A 1999 study by scientists from the Canadian Wildlife Service of polar bears in the Hudson Bay showed that global warming is threatening polar bears with starvation. Rising temperatures cause the sea-ice from which the bears hunt to melt earlier in the year, driving them to shore weeks before they have caught enough food to survive the period of scarce food in the late summer and early fall and leading to a 21% decline in the local subpopulation.

There is a photographically confirmed case from the beginning of the 20th century of a Svalbard polar bear drifting on ice as far south as the northern coast of the Norwegian mainland. It was found and killed near the village of Berlevag. More recent sightings in Berlevag, including one in the summer of 2005, remain unconfirmed.

Polar bears are enormous, aggressive, curious, and potentially dangerous to humans. Wild polar bears, unlike most other bears, are barely habituated to people and will quickly size up any animal they encounter as potential prey. Males are normally solitary except for mating season, and females are usually social towards one another.

Hunting, diet and feeding
The polar bear is the most carnivorous member of the bear family, and the one that is most likely to prey on humans as food. It feeds mainly on seals, especially ringed seals that poke holes in the ice to breathe, but will eat anything it can kill: birds, rodents, shellfish, crabs, beluga whales, young walruses, occasionally muskox or reindeer, and very occasionally other polar bears. Its biology is specialized to digest fat from marine mammals and cannot derive much nutrition from terrestrial food. Most animals can easily outrun a polar bear on the open land or in the open water, and polar bears overheat quickly: thus the polar bear subsists almost entirely on live seals and walrus calves taken at the edge of sea-ice in the winter and spring, or on the carcasses of dead adult walruses or whales. They live off of their fat reserves through the late summer and early fall when the sea-ice is at a minimum.They are enormously powerful predators, but they rarely kill adult walruses, which are twice the polar bear's weight, although such an adult walrus kill has been recorded on tape. Humans are the only predators of polar bears. As a carnivore which feeds largely upon fish-eating carnivores, the polar bear ingests large amounts of vitamin A, which is stored in their livers. The resulting high concentrations make the liver poisonous to humans, causing Hypervitaminosis A.Though mostly carnivorous, they sometimes eat berries, roots, and kelp in the late summer.

Polar bears are excellent swimmers and have been seen in open Arctic waters as far as 60 miles (100 km) from land. In some cases they spend half their time on ice floes. Their 12 cm (5 in) layer of fat adds buoyancy in addition to insulating them from the cold. Recently, polar bears in the Arctic have undertaken longer than usual swims to find prey, resulting in four recorded drownings in the unusually large ice pack regression of 2005.

Like other bear species, they have developed a liking for garbage as a result of human encroachment. But unlike other animals, they have an affinity for hydrocarbons, presumably derived from their taste for animal fat. For example, the dump in Churchill, Manitoba was frequently scavenged by polar bears, who have been observed eating, among other things, grease and motor oil. To protect the bears, the dump was closed in 2006. Garbage is now recycled or transported to Thompson, Manitoba.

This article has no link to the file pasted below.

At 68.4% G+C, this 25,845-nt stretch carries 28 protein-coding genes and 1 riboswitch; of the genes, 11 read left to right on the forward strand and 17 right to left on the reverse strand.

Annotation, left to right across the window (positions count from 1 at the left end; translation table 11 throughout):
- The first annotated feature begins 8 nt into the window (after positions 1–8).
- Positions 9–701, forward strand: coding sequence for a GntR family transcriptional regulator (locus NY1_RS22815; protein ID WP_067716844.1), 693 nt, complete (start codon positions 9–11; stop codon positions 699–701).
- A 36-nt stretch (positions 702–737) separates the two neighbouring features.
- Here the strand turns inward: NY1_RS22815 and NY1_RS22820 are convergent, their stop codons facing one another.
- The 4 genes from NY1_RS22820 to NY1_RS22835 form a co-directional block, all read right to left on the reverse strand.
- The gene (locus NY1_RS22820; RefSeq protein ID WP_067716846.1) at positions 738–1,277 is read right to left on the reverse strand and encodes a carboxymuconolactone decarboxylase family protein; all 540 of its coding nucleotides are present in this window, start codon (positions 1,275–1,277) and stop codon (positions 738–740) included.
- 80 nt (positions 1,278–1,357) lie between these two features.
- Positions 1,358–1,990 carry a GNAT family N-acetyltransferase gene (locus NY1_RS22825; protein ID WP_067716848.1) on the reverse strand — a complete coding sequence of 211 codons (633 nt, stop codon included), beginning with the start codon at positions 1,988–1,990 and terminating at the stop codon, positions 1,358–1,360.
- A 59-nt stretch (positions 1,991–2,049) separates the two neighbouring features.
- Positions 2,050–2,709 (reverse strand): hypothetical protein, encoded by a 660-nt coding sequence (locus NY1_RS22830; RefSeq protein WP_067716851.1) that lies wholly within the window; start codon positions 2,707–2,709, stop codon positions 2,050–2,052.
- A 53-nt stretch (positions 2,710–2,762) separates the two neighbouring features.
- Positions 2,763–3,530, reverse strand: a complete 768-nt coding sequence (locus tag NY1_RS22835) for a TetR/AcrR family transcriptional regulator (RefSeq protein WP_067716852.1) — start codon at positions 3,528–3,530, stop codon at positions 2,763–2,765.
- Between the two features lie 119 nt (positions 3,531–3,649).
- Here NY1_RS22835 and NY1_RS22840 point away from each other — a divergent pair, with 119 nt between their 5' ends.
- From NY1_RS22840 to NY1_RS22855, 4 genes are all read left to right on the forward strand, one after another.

Food pollution is a concern to polar bear health.Reduced cub survival has been reported in connection with PCBs, as well as reports of organochlorines affecting the endocrine system and immune systems with lower immunoglobulin G seen with increasing PCB levels.The lipophilic PCBs are considered a serious threat to marine mammals generally and to their food web, quickly concentrating into fat and blubber. These and related compounds are known in mammals (including humans) to cause such things as abortion, still births, alteration of the menstrual cycle, poor growth and survival of young, carcinogenicity, immunotoxicity, and even outright lethality. Other classes of organohalogens have been found in polar bears, such as PCDDs, PCDFs, TCPMe and TCPMeOH. Hermaphroditic polar bears have now been observed in less pristine areas. While some countries now ban some of these substances, they are still produced in others, and still end up all over the entire planet including the formerly pristine Arctic. Even after the use of these chemicals is stopped, they continue to accumulate up the food chain, including in marine mammals and humans, for some time to come.

Polar bears mate in April/May over a one week period needed to induce ovulation. The fertilized egg then remains in a suspended state until August or September. During this time, the females then eat prodigial amounts in preparation for pregnancy, doubling their body weight or more. In October they dig a maternity den in a snow drift and enter a dormant state similar to hibernation. Cubs are born in December without awakening the mother. She remains dormant while nursing her cubs until the family emerges from the den in March. Cubs are weened at two or three years of age and are separated from their mother. Sexual maturity typically comes at the age of four, but may be delayed by up to two years.